May 22

Mets’ Offense Flat Again In 4-0 Loss To Reds

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The Cincinnati Reds (25-18) shutout the New York Mets (17-25) by the score of 4-0 tonight at a sparsely crowded Citi Field.

Left-hander Jon Niese started for the Mets and and after getting the first two outs in the first inning he allowed a hit and a pair of walks to load the bases. Niese had a chance to come out of the inning unscathed and induced a hard grounder to third for what should have been the third out. However, David Wright committed his fourth error of the season as the ball went under his glove and through his legs allowing two runs to score. Niese was rattled after that and allowed another run to score before finally getting the third out to put the Reds up 3-0. All of the runs were unearned.

Niese threw 48 pitches in that wild first inning and it appeared he was heading for an early shower. But to his credit he gutted out five scoreless innings after that and wound up giving the Mets a very solid effort allowing just five hits and three walks in six innings while striking out seven. Niese took the loss, but saw his ERA improve to 4.80 for the season.

The Reds score their fourth and final run in the ninth when Reds catcher Devin Mesoraco greeted Collin McHugh with a home run to leadoff the inning.

Offensively, the Mets had nothing but blanks… Nothing but the same sorry, pitiful offense that has plagued the team all season. Reds starter Mike Leake hurled seven scoreless innings and allowed the Mets’ only three hits of the game – one each by Lucas Duda, John Buck and Daniel Murphy.

It’s getting pretty hard to watch this team and I thought Sandy Alderson would address that while he visited the with gary Cohen and Ron Darling in the third inning, but he was at a loss for words. He said he was going to continue to hang in there with Ike Davis a little longer, which is the last thing anyone of us wanted to hear. Davis batted seventh and went 0-for-three tonight and saw his batting average fall to .149 for the season. Pathetic.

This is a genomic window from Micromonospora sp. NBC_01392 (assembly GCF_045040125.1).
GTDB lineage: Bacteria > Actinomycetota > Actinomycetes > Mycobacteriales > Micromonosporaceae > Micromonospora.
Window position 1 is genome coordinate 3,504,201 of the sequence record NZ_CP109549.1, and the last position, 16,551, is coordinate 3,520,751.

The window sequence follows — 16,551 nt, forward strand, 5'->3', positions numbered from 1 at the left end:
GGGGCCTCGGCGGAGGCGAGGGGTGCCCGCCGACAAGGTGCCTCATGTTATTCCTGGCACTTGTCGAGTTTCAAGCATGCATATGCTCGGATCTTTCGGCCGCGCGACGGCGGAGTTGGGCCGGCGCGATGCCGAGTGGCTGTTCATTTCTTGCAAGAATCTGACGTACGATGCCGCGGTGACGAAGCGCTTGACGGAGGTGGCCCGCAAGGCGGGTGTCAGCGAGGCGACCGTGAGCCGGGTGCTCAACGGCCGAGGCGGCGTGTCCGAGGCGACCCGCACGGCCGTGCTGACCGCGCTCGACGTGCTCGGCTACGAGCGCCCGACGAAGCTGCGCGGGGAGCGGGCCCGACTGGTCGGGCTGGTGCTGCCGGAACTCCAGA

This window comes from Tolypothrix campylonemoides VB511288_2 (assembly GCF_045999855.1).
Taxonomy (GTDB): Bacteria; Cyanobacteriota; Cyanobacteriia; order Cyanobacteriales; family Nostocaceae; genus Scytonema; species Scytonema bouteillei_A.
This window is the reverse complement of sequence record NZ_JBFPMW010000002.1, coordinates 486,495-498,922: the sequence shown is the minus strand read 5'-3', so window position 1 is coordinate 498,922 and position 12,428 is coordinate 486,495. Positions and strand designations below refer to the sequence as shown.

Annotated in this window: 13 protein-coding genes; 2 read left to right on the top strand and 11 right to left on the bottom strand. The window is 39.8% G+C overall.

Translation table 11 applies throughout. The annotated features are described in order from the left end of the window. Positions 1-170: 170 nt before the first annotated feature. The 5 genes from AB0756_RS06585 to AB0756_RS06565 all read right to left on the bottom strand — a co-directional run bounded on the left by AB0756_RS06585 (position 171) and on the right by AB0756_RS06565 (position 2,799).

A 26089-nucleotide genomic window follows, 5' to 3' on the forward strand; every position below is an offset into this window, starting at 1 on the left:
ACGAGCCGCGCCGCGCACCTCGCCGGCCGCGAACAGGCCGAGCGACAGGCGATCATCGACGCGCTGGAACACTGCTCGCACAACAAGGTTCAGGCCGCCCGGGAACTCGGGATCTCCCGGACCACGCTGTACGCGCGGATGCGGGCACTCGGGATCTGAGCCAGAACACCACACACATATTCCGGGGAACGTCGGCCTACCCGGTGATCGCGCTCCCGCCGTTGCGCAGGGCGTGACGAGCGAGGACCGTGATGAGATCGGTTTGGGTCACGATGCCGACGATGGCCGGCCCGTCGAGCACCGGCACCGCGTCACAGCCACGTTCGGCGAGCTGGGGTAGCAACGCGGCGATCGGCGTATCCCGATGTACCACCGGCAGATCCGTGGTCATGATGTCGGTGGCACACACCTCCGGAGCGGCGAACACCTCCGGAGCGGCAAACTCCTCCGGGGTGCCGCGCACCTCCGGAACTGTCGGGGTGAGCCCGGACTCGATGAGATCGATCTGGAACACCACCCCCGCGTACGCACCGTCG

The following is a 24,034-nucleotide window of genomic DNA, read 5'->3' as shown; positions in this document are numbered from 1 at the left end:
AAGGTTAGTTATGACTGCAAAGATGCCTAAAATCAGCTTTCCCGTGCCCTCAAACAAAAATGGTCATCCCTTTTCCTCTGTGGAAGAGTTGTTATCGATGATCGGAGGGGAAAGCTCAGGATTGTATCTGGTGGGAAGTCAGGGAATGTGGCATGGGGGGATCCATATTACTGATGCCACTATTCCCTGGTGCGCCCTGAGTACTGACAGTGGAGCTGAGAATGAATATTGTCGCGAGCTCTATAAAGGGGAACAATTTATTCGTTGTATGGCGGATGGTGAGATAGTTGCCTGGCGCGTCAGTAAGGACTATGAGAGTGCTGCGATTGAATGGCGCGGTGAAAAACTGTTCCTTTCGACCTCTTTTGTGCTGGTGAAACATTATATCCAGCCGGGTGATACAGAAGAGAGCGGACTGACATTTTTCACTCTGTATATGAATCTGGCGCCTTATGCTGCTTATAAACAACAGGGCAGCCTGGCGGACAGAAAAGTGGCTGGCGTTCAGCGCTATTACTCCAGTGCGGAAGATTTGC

The Mets will wrap up the series tomorrow afternoon at 1:10 PM when right-hander Matt Harvey (5-0, 1.55 ERA) takes on Mat Latos (4-0, 2.91 ERA) and tries to avoid the sweep.

May 20

Mets Must Develop Consistency In Batting Order

Constructing a major league batting order is a tricky enough task for a manager in the best of times, let alone with the limited and non-productive options in front of Terry Collins.

It was good to see Daniel Murphy back at leadoff Monday against Cincinnati, but somewhat surprised at first to see Rick Ankiel at second. Then again, Murphy won’t be doing a lot of stealing, so there’s not much of a need for him to work the count.

Then again, working the count might not be such a bad idea if it helps Ankiel get a better pitch and cuts down on his strikeouts. You also have to wonder if having a hot David Wright behind him will have pitchers challenge him by throwing more fastballs inside the zone, which theoretically is the theory of hitters protecting each other in the batting order.

Murphy is on a 14-for-28 tear over his last seven games and Ankiel has two homers since the Mets picked him up last week, so there’s life at the top of the order. Wright has also been swinging a hot bat.

Moving Lucas Duda to cleanup and dropping Ike Davis to sixth seems the best option, although I would drop Davis lower – to Triple-A Las Vegas. But, if he stays, let him stick at seventh. Sixth can be a RBI spot in the order, so why keep Davis there when he’s not producing? Until Davis shows he can produce, and he erroneously has said he needs to hit on this level and not in the minor leagues.

What Davis doesn’t get is this isn’t about the majors vs. the minors, but for him addressing his mechanics and approach. Staying in the majors won’t shake him of his bad habits and approach. That will take diligent work in the minors.

Assuming a full season for Ankiel, from him at second, and including Wright, Duda, Marlon Byrd, Davis and John Buck, the Mets have six straight hitters on pace for over 100 strikeouts. Five Mets who normally start are hitting lower than .240. Overall, the Mets have scored three or fewer runs in 10 of their last 13 games and 15 of their last 22.